Reader concern: “We are currently in the process of applying for an FHA loan. Actually, we have already found a house and made an offer to buy it. The seller accepted, and then we gave our purchase agreement back to the lender that pre-approved at the beginning of the whole process. Our loan officer told us that our application file has been sent to the underwriter. My question is, is it possible for an FHA loan to be turned down during the underwriting process? Or are we on the ‘home stretch’ at this point?”
I wouldn’t start picking out curtains just yet. You’re not on the home stretch, as you call it, until the underwriter gives you the all-clear to close on the loan. And a lot can happen during the underwriting stage.
I don’t mean to sound negative, and I hope everything works out for you. But at the same time, you have to be realistic. Yes, an FHA loan can still be rejected during the underwriting process. In fact, this is the stage where many mortgage loans are turned down — and for a wide variety of reasons.
Getting Turned Down During the Underwriting Stage
There are two stages of the process where your loan might be denied. It can happen on the front end, during the initial application process. It can also happen during the mortgage underwriting process. (Problems can also arise during the actual closing or settlement process, but this is rare.)
It sounds like your loan officer gave you an initial approval for your FHA loan. This is sometimes referred to as the pre-approval. “Pre” is the key part of that term. It’s not a final approval at this stage. The final approval comes after the FHA underwriting process, once the underwriter has given you a “green light” to close.
While the process can vary, it usually goes something like this:
- The home buyers / borrowers approach a mortgage lender to find out how much they can borrow toward the home.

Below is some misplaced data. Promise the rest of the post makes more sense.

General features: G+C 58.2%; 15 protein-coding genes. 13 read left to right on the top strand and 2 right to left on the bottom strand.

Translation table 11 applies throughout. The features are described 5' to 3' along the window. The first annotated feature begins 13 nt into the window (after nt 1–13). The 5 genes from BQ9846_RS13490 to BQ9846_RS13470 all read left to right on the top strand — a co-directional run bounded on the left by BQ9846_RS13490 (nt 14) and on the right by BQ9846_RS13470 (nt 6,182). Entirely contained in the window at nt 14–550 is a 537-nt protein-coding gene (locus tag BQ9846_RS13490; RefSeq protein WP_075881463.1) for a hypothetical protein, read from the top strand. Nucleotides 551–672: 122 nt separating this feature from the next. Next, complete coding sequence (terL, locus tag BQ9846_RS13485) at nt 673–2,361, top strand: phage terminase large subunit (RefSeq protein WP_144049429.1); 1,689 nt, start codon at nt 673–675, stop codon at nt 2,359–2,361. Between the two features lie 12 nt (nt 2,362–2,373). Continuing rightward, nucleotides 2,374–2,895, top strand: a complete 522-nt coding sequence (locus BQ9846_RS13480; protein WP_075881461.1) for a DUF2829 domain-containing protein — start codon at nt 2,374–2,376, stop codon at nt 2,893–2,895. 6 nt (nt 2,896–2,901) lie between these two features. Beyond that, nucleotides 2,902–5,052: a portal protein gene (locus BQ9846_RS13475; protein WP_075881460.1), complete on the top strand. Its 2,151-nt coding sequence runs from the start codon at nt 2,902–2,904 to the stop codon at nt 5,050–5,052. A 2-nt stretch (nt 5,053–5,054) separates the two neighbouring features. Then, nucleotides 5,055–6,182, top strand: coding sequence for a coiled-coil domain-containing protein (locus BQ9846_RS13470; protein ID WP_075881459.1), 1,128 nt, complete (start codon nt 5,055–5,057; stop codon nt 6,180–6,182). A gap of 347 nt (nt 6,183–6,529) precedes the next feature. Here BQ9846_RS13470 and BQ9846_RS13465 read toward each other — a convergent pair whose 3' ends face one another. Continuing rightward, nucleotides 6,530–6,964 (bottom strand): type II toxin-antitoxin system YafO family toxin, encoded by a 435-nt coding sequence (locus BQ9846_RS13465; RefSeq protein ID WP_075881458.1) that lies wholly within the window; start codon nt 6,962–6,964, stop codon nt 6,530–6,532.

- The loan officer will review their financial credentials and give them a maximum loan amount. This is known as the FHA pre-approval process.
- The buyers will then go out and find a house that meets their needs, and make an offer to buy it.
- Once the seller accepts their offer, the buyers will take their purchase agreement back to the lender.
- Next comes the FHA underwriting process. The underwriter is a separate person or department from the loan officer. It is the underwriter’s job to ensure the loan meets all of the HUD / FHA requirements, as well as the lender’s requirements for mortgage approval. This is their one and only purpose.
The underwriter will do a more thorough examination of the borrower’s credentials, compared to the upfront review done by the loan officer. So it’s possible for the underwriter to find negative factors the loan officer overlooked. In fact, it happens all the time.
So yes, your FHA loan can still be denied / rejected, even though you’ve been pre-approved by a lender. It’s fairly common for mortgage loans to be turned down during the underwriting. That’s the whole point of this process. It’ i a final and careful review of the applicant’s credentials and qualifications for financing.
The only thing you can do at this point is stay in touch with your loan officer. If something comes up during the FHA underwriting stage, he or she will let you know.
Dealing With ‘Conditions’ from the FHA Underwriter
Don’t be surprised if the loan officer gives you a set of “conditions” you must meet in order to get a final approval. This occurs when the underwriter finds certain issues that are not necessarily deal-breakers, but must be resolved before the loan can be approved. These so-called conditions for approval are a common occurrence. If you satisfy all of the conditions, the FHA loan will likely be approved.
Or you may not get any conditions at all. You might sail through the FHA underwriting process unscathed. Only time will tell.
Disclaimer: This article answers the question, Can an FHA loan be turned down after pre-approval and during the underwriting process? This information has been provided for educational purposes only and does not constitute financial advice. Every mortgage scenario is different. This article includes generalizations regarding FHA underwriting, processing and approval. These generalizations may not apply to your specific situation.